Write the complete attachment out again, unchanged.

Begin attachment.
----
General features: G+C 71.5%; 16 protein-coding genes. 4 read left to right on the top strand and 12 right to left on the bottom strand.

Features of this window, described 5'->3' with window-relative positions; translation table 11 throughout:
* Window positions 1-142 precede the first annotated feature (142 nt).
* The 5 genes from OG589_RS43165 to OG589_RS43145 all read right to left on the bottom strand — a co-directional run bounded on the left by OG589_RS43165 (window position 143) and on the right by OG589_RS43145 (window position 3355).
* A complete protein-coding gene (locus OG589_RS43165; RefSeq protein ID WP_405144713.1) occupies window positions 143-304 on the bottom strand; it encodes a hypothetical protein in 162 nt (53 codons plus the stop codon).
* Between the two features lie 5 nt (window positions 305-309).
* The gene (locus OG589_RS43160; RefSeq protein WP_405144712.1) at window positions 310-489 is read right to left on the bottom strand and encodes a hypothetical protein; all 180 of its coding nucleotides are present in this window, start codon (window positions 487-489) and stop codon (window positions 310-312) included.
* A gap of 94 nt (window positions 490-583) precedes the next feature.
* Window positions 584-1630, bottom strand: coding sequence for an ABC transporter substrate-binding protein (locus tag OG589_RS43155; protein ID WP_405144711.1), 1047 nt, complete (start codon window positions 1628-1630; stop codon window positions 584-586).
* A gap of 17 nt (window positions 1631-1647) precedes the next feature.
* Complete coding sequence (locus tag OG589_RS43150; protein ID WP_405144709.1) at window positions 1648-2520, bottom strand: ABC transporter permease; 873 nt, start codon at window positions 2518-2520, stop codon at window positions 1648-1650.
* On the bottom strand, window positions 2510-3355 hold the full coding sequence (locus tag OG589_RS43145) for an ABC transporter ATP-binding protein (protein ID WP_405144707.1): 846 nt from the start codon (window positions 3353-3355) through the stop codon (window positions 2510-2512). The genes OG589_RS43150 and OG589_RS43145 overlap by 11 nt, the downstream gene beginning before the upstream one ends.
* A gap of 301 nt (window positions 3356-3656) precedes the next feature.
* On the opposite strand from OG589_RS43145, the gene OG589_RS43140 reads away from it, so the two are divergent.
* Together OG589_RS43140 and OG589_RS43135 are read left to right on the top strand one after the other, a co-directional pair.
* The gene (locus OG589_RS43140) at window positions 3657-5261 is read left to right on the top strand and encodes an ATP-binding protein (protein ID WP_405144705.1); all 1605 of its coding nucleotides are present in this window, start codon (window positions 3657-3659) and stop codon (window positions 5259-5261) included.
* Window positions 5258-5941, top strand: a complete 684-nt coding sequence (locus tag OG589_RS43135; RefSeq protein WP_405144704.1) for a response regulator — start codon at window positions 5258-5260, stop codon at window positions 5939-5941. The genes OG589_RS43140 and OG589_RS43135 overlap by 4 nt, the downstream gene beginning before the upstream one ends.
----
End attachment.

General features: G+C 71.5%; 16 protein-coding genes. 4 read left to right on the top strand and 12 right to left on the bottom strand.

Features of this window, described 5'->3' with window-relative positions; translation table 11 throughout:
* Window positions 1-142 precede the first annotated feature (142 nt).
* The 5 genes from OG589_RS43165 to OG589_RS43145 all read right to left on the bottom strand — a co-directional run bounded on the left by OG589_RS43165 (window position 143) and on the right by OG589_RS43145 (window position 3355).
* A complete protein-coding gene (locus OG589_RS43165; RefSeq protein ID WP_405144713.1) occupies window positions 143-304 on the bottom strand; it encodes a hypothetical protein in 162 nt (53 codons plus the stop codon).
* Between the two features lie 5 nt (window positions 305-309).
* The gene (locus OG589_RS43160; RefSeq protein WP_405144712.1) at window positions 310-489 is read right to left on the bottom strand and encodes a hypothetical protein; all 180 of its coding nucleotides are present in this window, start codon (window positions 487-489) and stop codon (window positions 310-312) included.
* A gap of 94 nt (window positions 490-583) precedes the next feature.
* Window positions 584-1630, bottom strand: coding sequence for an ABC transporter substrate-binding protein (locus tag OG589_RS43155; protein ID WP_405144711.1), 1047 nt, complete (start codon window positions 1628-1630; stop codon window positions 584-586).
* A gap of 17 nt (window positions 1631-1647) precedes the next feature.
* Complete coding sequence (locus tag OG589_RS43150; protein ID WP_405144709.1) at window positions 1648-2520, bottom strand: ABC transporter permease; 873 nt, start codon at window positions 2518-2520, stop codon at window positions 1648-1650.
* On the bottom strand, window positions 2510-3355 hold the full coding sequence (locus tag OG589_RS43145) for an ABC transporter ATP-binding protein (protein ID WP_405144707.1): 846 nt from the start codon (window positions 3353-3355) through the stop codon (window positions 2510-2512). The genes OG589_RS43150 and OG589_RS43145 overlap by 11 nt, the downstream gene beginning before the upstream one ends.
* A gap of 301 nt (window positions 3356-3656) precedes the next feature.
* On the opposite strand from OG589_RS43145, the gene OG589_RS43140 reads away from it, so the two are divergent.
* Together OG589_RS43140 and OG589_RS43135 are read left to right on the top strand one after the other, a co-directional pair.
* The gene (locus OG589_RS43140) at window positions 3657-5261 is read left to right on the top strand and encodes an ATP-binding protein (protein ID WP_405144705.1); all 1605 of its coding nucleotides are present in this window, start codon (window positions 3657-3659) and stop codon (window positions 5259-5261) included.
* Window positions 5258-5941, top strand: a complete 684-nt coding sequence (locus tag OG589_RS43135; RefSeq protein WP_405144704.1) for a response regulator — start codon at window positions 5258-5260, stop codon at window positions 5939-5941. The genes OG589_RS43140 and OG589_RS43135 overlap by 4 nt, the downstream gene beginning before the upstream one ends.